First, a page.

— Memorable Goals (@landofdon) June 2, 2018
This goal put the football-crazy country of Colombia back on the map after a few seasons of less-than-stellar World Cup attempts. They even get the Puskas Award for this super stylish play. This also put James Rodriguez, a relative rookie back then, in the world’s spotlight.
Rodriguez took the ball from a heated exchange between the two teams outside the box. Catching the ball with his chest, he executes a left foot maneuver that shot past all the defenders and the keeper. And with a swish, the ball was in, putting Colombia in a 1-0 lead against Uruguay. By the 50th minute, Rodriguez would score a goal once more, cementing a 2-0 victory against their competitors.
4. Argentina v Serbia & Montenegro, 2006
— Sivan John (@SivanJohn_) June 16, 2017
Anyone who tuned into the 2006 FIFA World Cup would remember this odds-defying goal. During the group stage matches of the cup, Argentina would secure a 1-0 lead after its star player Maxi Rodriguez’s 6-minute clutch goal. At the 30-minute mark, he helped set up one of the most amazing and highly-coordinated goals in the history of the World Cup.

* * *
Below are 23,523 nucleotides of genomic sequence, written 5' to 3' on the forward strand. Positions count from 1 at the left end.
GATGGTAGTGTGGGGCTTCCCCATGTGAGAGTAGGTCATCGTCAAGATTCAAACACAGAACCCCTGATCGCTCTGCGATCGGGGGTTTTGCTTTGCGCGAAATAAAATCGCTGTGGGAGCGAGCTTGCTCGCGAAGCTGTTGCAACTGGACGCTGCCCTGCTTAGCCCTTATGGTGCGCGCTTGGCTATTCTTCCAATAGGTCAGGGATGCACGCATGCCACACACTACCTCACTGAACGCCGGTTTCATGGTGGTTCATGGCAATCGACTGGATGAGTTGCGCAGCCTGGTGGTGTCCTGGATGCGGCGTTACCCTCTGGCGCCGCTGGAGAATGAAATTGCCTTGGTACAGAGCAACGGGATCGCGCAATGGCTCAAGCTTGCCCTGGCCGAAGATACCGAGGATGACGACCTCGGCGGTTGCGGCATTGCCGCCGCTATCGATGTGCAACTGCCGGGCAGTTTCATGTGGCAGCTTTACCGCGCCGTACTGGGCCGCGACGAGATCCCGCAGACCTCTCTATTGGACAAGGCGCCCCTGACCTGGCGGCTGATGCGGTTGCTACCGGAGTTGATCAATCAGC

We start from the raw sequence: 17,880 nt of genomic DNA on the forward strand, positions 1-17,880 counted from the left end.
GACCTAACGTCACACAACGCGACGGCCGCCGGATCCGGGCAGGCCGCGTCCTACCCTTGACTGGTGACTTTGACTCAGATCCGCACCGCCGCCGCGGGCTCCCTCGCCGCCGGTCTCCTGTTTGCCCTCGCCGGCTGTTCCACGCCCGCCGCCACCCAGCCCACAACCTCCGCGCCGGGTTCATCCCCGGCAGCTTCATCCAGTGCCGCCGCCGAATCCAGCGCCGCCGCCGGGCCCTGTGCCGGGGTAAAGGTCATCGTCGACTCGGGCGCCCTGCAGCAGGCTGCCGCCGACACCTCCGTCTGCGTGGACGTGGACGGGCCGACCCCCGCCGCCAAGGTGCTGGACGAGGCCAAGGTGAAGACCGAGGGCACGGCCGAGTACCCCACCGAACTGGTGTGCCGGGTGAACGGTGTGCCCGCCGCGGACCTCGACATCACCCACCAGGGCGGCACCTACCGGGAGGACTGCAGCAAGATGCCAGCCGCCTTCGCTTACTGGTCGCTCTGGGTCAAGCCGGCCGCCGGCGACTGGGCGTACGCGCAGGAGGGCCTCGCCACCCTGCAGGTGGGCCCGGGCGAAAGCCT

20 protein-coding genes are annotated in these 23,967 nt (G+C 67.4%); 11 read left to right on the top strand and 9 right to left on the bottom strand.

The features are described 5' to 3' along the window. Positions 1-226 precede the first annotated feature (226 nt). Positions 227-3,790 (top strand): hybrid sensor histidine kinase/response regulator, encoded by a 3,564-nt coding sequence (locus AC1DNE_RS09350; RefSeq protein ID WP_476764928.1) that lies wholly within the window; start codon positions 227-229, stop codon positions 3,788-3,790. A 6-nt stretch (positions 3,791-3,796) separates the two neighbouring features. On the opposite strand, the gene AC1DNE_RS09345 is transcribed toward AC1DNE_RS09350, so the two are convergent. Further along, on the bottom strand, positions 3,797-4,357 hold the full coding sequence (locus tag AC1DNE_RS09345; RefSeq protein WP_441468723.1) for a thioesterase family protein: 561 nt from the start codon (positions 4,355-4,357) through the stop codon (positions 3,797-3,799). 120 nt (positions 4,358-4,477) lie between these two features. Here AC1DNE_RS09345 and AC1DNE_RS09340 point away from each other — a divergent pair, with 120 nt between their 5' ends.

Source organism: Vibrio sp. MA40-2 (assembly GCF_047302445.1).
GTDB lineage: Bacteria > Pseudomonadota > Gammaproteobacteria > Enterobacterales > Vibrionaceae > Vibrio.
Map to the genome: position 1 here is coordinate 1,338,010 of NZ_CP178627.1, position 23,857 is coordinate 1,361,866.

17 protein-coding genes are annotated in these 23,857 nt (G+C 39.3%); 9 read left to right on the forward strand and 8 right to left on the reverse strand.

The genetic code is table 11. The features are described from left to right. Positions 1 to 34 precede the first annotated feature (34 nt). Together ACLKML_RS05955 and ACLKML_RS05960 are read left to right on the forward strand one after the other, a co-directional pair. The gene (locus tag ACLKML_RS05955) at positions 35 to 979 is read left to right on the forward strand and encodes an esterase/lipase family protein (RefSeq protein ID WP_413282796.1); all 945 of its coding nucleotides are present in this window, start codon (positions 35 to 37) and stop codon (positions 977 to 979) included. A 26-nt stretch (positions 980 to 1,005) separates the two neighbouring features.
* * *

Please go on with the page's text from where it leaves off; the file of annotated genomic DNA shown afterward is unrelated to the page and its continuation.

After stealing the ball right from under Kezman’s nose (in his own half, might we add), Rodriguez would start a series of sick passes across the field. With the combined efforts of Mascherano, Riquelme, and Cambiasso, the ball found itself to Crespo, hanging out at the box. With a swift back heel to Cambiasso, the ball was sent towards the roof of the net, securing one of the most beautiful goals in history.
5. England v West Germany, 1966
The final pitted West Germany against hosts England, who eventually ran out 4-2 winners after scoring THAT goal.
— Germany (@DFB_Team_EN) June 6, 2018
This goal is proof that even the Cold War and the threat of nuclear annihilation couldn’t stop amazing football plays.
This was the finals, and England and West Germany were facing off. Hurst had already secured two goals (one of which was highly contested) and things were looking good for the English. He would later go on to secure a final goal that would put England in a 4-2 lead, winning them England’s first and only FIFA World Cup trophy.